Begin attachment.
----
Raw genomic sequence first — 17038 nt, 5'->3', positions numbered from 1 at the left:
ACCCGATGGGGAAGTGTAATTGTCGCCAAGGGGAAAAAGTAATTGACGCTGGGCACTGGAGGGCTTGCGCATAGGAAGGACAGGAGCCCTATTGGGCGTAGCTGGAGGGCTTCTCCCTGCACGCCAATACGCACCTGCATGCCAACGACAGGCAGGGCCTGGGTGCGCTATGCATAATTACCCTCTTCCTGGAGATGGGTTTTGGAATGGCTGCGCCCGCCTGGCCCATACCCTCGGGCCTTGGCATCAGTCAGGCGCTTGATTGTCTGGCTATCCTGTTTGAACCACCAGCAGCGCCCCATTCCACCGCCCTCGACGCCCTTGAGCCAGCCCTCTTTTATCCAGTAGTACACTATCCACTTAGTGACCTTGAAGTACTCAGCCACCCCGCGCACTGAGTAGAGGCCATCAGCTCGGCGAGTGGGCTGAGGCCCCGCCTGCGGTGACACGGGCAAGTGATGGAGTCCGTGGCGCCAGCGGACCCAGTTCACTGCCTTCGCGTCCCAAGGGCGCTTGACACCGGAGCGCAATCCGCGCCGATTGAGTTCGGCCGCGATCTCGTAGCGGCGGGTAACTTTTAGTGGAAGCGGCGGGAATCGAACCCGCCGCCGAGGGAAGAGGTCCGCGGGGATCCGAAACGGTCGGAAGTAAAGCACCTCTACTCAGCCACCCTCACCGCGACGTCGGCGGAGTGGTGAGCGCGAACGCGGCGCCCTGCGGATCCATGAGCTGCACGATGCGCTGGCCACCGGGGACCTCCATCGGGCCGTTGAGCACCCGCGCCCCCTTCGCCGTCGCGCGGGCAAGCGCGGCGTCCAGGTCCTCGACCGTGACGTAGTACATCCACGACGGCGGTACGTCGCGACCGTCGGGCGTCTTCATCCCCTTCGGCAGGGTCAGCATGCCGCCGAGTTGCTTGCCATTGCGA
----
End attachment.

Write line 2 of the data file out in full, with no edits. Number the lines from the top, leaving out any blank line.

ACCCGATGGGGAAGTGTAATTGTCGCCAAGGGGAAAAAGTAATTGACGCTGGGCACTGGAGGGCTTGCGCATAGGAAGGACAGGAGCCCTATTGGGCGTAGCTGGAGGGCTTCTCCCTGCACGCCAATACGCACCTGCATGCCAACGACAGGCAGGGCCTGGGTGCGCTATGCATAATTACCCTCTTCCTGGAGATGGGTTTTGGAATGGCTGCGCCCGCCTGGCCCATACCCTCGGGCCTTGGCATCAGTCAGGCGCTTGATTGTCTGGCTATCCTGTTTGAACCACCAGCAGCGCCCCATTCCACCGCCCTCGACGCCCTTGAGCCAGCCCTCTTTTATCCAGTAGTACACTATCCACTTAGTGACCTTGAAGTACTCAGCCACCCCGCGCACTGAGTAGAGGCCATCAGCTCGGCGAGTGGGCTGAGGCCCCGCCTGCGGTGACACGGGCAAGTGATGGAGTCCGTGGCGCCAGCGGACCCAGTTCACTGCCTTCGCGTCCCAAGGGCGCTTGACACCGGAGCGCAATCCGCGCCGATTGAGTTCGGCCGCGATCTCGTAGCGGCGGGTAACTTTTAGTGGAAGCGGCGGGAATCGAACCCGCCGCCGAGGGAAGAGGTCCGCGGGGATCCGAAACGGTCGGAAGTAAAGCACCTCTACTCAGCCACCCTCACCGCGACGTCGGCGGAGTGGTGAGCGCGAACGCGGCGCCCTGCGGATCCATGAGCTGCACGATGCGCTGGCCACCGGGGACCTCCATCGGGCCGTTGAGCACCCGCGCCCCCTTCGCCGTCGCGCGGGCAAGCGCGGCGTCCAGGTCCTCGACCGTGACGTAGTACATCCACGACGGCGGTACGTCGCGACCGTCGGGCGTCTTCATCCCCTTCGGCAGGGTCAGCATGCCGCCGAGTTGCTTGCCATTGCGA